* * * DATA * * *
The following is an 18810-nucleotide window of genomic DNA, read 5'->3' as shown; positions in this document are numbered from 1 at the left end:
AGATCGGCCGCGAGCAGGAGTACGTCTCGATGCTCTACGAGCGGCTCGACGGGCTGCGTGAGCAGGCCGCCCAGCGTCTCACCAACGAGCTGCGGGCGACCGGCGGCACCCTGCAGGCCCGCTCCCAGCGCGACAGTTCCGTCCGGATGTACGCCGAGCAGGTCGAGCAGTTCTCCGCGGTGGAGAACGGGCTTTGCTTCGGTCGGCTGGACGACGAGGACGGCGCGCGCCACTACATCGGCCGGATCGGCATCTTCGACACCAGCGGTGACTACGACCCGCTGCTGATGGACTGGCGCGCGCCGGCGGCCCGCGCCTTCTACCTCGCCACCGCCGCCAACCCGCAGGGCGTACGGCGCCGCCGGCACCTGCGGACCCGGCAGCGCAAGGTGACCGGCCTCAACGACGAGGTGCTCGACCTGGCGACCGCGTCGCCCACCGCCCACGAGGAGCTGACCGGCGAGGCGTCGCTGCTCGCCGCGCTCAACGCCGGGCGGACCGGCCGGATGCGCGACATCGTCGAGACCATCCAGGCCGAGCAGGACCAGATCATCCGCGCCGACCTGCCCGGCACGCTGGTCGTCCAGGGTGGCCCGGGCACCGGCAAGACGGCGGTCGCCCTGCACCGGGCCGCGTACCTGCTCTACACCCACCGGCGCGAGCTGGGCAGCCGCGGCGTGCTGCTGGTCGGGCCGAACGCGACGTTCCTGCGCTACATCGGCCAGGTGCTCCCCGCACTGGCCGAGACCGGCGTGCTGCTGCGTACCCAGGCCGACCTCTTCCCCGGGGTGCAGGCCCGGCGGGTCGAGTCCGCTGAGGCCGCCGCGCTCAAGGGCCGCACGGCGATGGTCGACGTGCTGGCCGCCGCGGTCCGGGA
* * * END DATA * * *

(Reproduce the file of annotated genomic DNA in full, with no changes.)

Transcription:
The following is an 18810-nucleotide window of genomic DNA, read 5'->3' as shown; positions in this document are numbered from 1 at the left end:
AGATCGGCCGCGAGCAGGAGTACGTCTCGATGCTCTACGAGCGGCTCGACGGGCTGCGTGAGCAGGCCGCCCAGCGTCTCACCAACGAGCTGCGGGCGACCGGCGGCACCCTGCAGGCCCGCTCCCAGCGCGACAGTTCCGTCCGGATGTACGCCGAGCAGGTCGAGCAGTTCTCCGCGGTGGAGAACGGGCTTTGCTTCGGTCGGCTGGACGACGAGGACGGCGCGCGCCACTACATCGGCCGGATCGGCATCTTCGACACCAGCGGTGACTACGACCCGCTGCTGATGGACTGGCGCGCGCCGGCGGCCCGCGCCTTCTACCTCGCCACCGCCGCCAACCCGCAGGGCGTACGGCGCCGCCGGCACCTGCGGACCCGGCAGCGCAAGGTGACCGGCCTCAACGACGAGGTGCTCGACCTGGCGACCGCGTCGCCCACCGCCCACGAGGAGCTGACCGGCGAGGCGTCGCTGCTCGCCGCGCTCAACGCCGGGCGGACCGGCCGGATGCGCGACATCGTCGAGACCATCCAGGCCGAGCAGGACCAGATCATCCGCGCCGACCTGCCCGGCACGCTGGTCGTCCAGGGTGGCCCGGGCACCGGCAAGACGGCGGTCGCCCTGCACCGGGCCGCGTACCTGCTCTACACCCACCGGCGCGAGCTGGGCAGCCGCGGCGTGCTGCTGGTCGGGCCGAACGCGACGTTCCTGCGCTACATCGGCCAGGTGCTCCCCGCACTGGCCGAGACCGGCGTGCTGCTGCGTACCCAGGCCGACCTCTTCCCCGGGGTGCAGGCCCGGCGGGTCGAGTCCGCTGAGGCCGCCGCGCTCAAGGGCCGCACGGCGATGGTCGACGTGCTGGCCGCCGCGGTCCGGGA